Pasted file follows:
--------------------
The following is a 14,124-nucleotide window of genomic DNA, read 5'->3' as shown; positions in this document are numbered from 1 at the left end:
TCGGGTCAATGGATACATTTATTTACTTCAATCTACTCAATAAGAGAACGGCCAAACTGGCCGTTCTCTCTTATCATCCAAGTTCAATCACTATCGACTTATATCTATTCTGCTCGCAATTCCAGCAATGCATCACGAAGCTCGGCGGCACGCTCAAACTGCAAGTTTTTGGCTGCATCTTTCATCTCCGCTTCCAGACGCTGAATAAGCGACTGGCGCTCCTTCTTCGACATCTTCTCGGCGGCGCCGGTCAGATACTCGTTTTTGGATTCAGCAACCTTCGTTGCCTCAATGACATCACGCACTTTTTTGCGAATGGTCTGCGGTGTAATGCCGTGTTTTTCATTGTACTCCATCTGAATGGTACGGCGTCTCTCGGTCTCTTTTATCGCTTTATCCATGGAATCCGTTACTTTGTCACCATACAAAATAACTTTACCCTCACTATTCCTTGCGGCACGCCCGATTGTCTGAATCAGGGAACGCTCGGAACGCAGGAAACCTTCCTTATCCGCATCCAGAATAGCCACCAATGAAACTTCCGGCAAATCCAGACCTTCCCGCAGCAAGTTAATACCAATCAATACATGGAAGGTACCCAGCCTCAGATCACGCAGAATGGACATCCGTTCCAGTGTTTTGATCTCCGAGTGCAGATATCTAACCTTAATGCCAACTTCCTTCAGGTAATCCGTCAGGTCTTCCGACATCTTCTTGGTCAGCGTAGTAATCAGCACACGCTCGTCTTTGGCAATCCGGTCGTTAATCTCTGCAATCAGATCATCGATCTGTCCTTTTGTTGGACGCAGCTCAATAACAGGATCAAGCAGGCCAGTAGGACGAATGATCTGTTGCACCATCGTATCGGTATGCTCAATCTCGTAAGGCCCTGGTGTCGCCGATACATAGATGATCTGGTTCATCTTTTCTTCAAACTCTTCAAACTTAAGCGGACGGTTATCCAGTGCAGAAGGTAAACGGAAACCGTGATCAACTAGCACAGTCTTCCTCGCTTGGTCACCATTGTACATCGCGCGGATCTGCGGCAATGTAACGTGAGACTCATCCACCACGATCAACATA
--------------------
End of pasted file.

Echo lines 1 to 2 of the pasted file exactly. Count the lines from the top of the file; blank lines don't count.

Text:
The following is a 14,124-nucleotide window of genomic DNA, read 5'->3' as shown; positions in this document are numbered from 1 at the left end:
TCGGGTCAATGGATACATTTATTTACTTCAATCTACTCAATAAGAGAACGGCCAAACTGGCCGTTCTCTCTTATCATCCAAGTTCAATCACTATCGACTTATATCTATTCTGCTCGCAATTCCAGCAATGCATCACGAAGCTCGGCGGCACGCTCAAACTGCAAGTTTTTGGCTGCATCTTTCATCTCCGCTTCCAGACGCTGAATAAGCGACTGGCGCTCCTTCTTCGACATCTTCTCGGCGGCGCCGGTCAGATACTCGTTTTTGGATTCAGCAACCTTCGTTGCCTCAATGACATCACGCACTTTTTTGCGAATGGTCTGCGGTGTAATGCCGTGTTTTTCATTGTACTCCATCTGAATGGTACGGCGTCTCTCGGTCTCTTTTATCGCTTTATCCATGGAATCCGTTACTTTGTCACCATACAAAATAACTTTACCCTCACTATTCCTTGCGGCACGCCCGATTGTCTGAATCAGGGAACGCTCGGAACGCAGGAAACCTTCCTTATCCGCATCCAGAATAGCCACCAATGAAACTTCCGGCAAATCCAGACCTTCCCGCAGCAAGTTAATACCAATCAATACATGGAAGGTACCCAGCCTCAGATCACGCAGAATGGACATCCGTTCCAGTGTTTTGATCTCCGAGTGCAGATATCTAACCTTAATGCCAACTTCCTTCAGGTAATCCGTCAGGTCTTCCGACATCTTCTTGGTCAGCGTAGTAATCAGCACACGCTCGTCTTTGGCAATCCGGTCGTTAATCTCTGCAATCAGATCATCGATCTGTCCTTTTGTTGGACGCAGCTCAATAACAGGATCAAGCAGGCCAGTAGGACGAATGATCTGTTGCACCATCGTATCGGTATGCTCAATCTCGTAAGGCCCTGGTGTCGCCGATACATAGATGATCTGGTTCATCTTTTCTTCAAACTCTTCAAACTTAAGCGGACGGTTATCCAGTGCAGAAGGTAAACGGAAACCGTGATCAACTAGCACAGTCTTCCTCGCTTGGTCACCATTGTACATCGCGCGGATCTGCGGCAATGTAACGTGAGACTCATCCACCACGATCAACATA